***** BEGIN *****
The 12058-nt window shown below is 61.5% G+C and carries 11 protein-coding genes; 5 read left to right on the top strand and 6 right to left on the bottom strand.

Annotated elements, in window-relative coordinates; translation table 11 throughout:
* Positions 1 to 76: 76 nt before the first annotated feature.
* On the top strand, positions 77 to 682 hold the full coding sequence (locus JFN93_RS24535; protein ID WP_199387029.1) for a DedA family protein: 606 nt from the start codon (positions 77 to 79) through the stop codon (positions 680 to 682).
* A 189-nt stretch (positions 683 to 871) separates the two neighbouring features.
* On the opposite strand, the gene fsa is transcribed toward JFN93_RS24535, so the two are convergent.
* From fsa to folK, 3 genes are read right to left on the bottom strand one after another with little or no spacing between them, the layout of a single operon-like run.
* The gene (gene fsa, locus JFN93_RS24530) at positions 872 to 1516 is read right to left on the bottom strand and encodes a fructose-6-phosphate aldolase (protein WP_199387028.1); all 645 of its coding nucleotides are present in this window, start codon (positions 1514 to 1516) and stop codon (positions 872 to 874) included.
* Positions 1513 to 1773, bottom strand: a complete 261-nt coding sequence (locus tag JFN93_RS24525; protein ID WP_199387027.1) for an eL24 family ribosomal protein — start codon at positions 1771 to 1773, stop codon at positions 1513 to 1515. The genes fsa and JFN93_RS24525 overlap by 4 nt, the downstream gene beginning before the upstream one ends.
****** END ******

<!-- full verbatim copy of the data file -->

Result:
The 12058-nt window shown below is 61.5% G+C and carries 11 protein-coding genes; 5 read left to right on the top strand and 6 right to left on the bottom strand.

Annotated elements, in window-relative coordinates; translation table 11 throughout:
* Positions 1 to 76: 76 nt before the first annotated feature.
* On the top strand, positions 77 to 682 hold the full coding sequence (locus JFN93_RS24535; protein ID WP_199387029.1) for a DedA family protein: 606 nt from the start codon (positions 77 to 79) through the stop codon (positions 680 to 682).
* A 189-nt stretch (positions 683 to 871) separates the two neighbouring features.
* On the opposite strand, the gene fsa is transcribed toward JFN93_RS24535, so the two are convergent.
* From fsa to folK, 3 genes are read right to left on the bottom strand one after another with little or no spacing between them, the layout of a single operon-like run.
* The gene (gene fsa, locus JFN93_RS24530) at positions 872 to 1516 is read right to left on the bottom strand and encodes a fructose-6-phosphate aldolase (protein WP_199387028.1); all 645 of its coding nucleotides are present in this window, start codon (positions 1514 to 1516) and stop codon (positions 872 to 874) included.
* Positions 1513 to 1773, bottom strand: a complete 261-nt coding sequence (locus tag JFN93_RS24525; protein ID WP_199387027.1) for an eL24 family ribosomal protein — start codon at positions 1771 to 1773, stop codon at positions 1513 to 1515. The genes fsa and JFN93_RS24525 overlap by 4 nt, the downstream gene beginning before the upstream one ends.